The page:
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I know use System.exit(0) can end a java program, for instance, if I have a JFrame window, it will close and end the program, but I wonder how many other ways, can it be closed and the program be ended ? Including when an error occurs, will the program be shut down and the JFrame be closed ?

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up vote 1 down vote accepted

One other way the Java program ends is when the last statement in the java code is executed. Also when java.lang.OutOfMemory error occurs, the program terminates abnormally. This occurs when the Java Virtual Machine cannot allocate an object because it is out of memory, and no more memory could be made available by the garbage collector.

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Only if main() is void. – bkritzer Feb 4 '10 at 18:34
What does this mean? What if the last line of code being executed by a given thread (e.g. within a Runnable) is executed but there are other non-daemon threads alive? – Adamski Feb 4 '10 at 18:34
ya right, only if main() is void. – Thunderhashy Feb 4 '10 at 18:38
OutOFMemoryErrors are not necessarily fatal, nor do they necessarily terminate the JVM. It will only terminate if all non-daemon threads terminate. The normal case is that OOME will happen on one thread, killing it and freeing the heap of stack-referenced things from that thread. Then, either there will be enough memory to continue or another thread will die. This repeats until either you can make forward progress or you've killed all threads, causing the JVM to terminate... – Steven Schlansker Feb 4 '10 at 18:57
@Steven: Thanks for the info. – Thunderhashy Feb 4 '10 at 20:08

To add to other answers:

  • If the process that is hosting the VM is forcefully terminated, your program will spontaneously disappear
  • The same happens if the plug gets pulled on the machine hosting the VM :)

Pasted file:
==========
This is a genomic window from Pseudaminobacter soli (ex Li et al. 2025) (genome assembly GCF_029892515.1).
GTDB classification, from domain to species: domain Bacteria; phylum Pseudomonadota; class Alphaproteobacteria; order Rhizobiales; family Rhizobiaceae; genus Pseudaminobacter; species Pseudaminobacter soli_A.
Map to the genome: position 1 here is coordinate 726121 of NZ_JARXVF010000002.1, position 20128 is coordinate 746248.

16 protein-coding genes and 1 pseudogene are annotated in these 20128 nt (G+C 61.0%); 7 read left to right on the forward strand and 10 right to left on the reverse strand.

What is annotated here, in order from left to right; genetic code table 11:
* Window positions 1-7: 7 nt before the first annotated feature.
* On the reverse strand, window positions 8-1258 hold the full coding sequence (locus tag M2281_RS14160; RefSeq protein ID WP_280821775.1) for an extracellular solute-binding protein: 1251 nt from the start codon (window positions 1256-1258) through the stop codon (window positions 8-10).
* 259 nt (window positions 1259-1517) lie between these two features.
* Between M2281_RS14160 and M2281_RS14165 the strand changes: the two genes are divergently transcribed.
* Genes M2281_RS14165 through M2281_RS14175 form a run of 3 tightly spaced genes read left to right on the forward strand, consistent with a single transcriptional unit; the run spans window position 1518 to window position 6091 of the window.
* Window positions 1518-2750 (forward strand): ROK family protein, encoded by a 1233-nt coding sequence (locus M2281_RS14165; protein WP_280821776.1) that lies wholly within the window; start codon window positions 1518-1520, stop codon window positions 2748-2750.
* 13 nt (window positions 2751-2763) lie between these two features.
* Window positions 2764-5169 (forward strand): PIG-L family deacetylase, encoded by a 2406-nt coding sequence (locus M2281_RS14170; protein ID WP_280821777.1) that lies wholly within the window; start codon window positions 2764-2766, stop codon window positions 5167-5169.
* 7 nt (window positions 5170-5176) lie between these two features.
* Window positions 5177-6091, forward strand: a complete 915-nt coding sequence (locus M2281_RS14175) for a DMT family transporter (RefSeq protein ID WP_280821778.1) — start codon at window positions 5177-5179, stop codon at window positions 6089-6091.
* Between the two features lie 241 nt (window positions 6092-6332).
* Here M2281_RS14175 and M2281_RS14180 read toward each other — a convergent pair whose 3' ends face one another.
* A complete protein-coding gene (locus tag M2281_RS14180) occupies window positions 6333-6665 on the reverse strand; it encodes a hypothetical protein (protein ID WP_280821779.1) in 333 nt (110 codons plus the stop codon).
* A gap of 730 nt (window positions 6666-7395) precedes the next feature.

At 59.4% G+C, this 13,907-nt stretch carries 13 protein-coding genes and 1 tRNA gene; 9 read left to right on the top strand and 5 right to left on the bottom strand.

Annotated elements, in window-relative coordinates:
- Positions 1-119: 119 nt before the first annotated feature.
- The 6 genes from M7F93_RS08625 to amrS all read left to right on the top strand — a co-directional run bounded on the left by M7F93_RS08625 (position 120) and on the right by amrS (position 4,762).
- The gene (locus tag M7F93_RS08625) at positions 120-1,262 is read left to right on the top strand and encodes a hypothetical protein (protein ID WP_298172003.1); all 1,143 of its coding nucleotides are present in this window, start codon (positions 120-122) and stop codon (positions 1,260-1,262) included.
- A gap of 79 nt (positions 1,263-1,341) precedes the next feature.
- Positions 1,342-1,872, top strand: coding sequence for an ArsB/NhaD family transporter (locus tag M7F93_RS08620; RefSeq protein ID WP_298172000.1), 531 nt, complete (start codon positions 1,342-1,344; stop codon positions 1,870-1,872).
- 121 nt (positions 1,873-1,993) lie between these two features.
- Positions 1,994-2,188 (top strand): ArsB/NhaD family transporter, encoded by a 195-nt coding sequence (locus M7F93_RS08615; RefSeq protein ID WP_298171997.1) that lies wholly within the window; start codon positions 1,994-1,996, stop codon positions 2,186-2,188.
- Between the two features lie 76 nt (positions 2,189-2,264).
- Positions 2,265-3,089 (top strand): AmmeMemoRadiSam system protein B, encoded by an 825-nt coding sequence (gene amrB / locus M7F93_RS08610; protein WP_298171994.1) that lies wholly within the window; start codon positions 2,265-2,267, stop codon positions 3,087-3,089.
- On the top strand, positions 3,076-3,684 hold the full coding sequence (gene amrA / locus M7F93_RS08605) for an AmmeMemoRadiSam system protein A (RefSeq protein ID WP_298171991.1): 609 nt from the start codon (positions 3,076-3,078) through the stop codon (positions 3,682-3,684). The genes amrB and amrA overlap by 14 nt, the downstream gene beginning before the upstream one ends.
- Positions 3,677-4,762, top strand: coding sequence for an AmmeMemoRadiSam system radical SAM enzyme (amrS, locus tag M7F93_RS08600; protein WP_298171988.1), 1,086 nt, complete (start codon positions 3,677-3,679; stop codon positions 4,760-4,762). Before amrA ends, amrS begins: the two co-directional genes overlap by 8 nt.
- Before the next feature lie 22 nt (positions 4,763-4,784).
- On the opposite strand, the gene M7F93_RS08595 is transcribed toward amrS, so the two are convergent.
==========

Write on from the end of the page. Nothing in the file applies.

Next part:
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ROFL. +1 for that one – DVK Feb 4 '10 at 19:18
I'm not entirely joking :) This is actually an important scenario for a server that needs to fail without losing data. – Merlyn Morgan-Graham Feb 4 '10 at 19:40
+1 that's one of the nastiest scenarios. If it weren't for that one, most high-availability software could be much faster. – Joachim Sauer Apr 7 '10 at 23:51

A Java program ends when the last Thread without daemon flag ends, or when you call a method that shuts down the virtual machine (System.exit(), Runtime.exit(), Runtime.halt() and possibly a few more).

Anything else is up to libraries that call System.exit() (such as a JFrame with EXIT_ON_CLOSE).

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Nit-picking, but what if you've register a shutdown hook that enters an infinite loop when it runs? – Adamski Feb 4 '10 at 18:44

Here's all I can think of off the top of my head:

  1. main() returns (either a value or a void() main finishes executing its last statement)

  2. program throws an exception uncaught

  3. System.exit(int)

  4. It can crash?

In your case of a JFrame closing, I believe there would be an onClose() handler which either calls System.exit(0) or causes the main method to return.

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In reference to 1.: If there are non-deaemon threads running, the program will continue to run even after main() has returned. – jeremytrimble Feb 4 '10 at 18:41
JFrames have a method named setDefaultCloseOperation that takes one of these constants as an argument: WindowConstants.HIDE_ON_CLOSE (the default), WindowConstants.DO_NOTHING_ON_CLOSE, WindowConstants.DISPOSE_ON_CLOSE, and JFrame.EXIT_ON_CLOSE – Powerlord Feb 4 '10 at 18:44
Please have a look at this answer regarding the end of main():… – Andreas_D Feb 4 '10 at 18:54
@Andreas_D Cool. Learn something new every day. – bkritzer Feb 4 '10 at 20:53

I've answered your question in the context of Swing GUIs given your mentioning of JFrame.

  • With a Swing GUI the Event Dispatch thread will log any exceptions that occur but will not terminate the application in this situation.
  • Similarly, if another thread throws an exception and terminates the Event Dispatch thread will ensure that the application is kept alive (as it is not a daemon thread).
  • One final point: If you wish your application to be terminated when a JFrame is closed, you need to call: setDefaultCloseOperation(WindowConstants.EXIT_ON_CLOSE);

Otherwise the frame will simply be hidden when you close it, but the application will continue to run.

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You can end a running Java program externally. By killing the java.exe process from task manager (in case of windows)

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You can use Application.exit() as well.

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Pretty sure, 'Application' is some framework class and not part of the JRE - could you provide the full qualified classname? – Andreas_D Feb 4 '10 at 18:50

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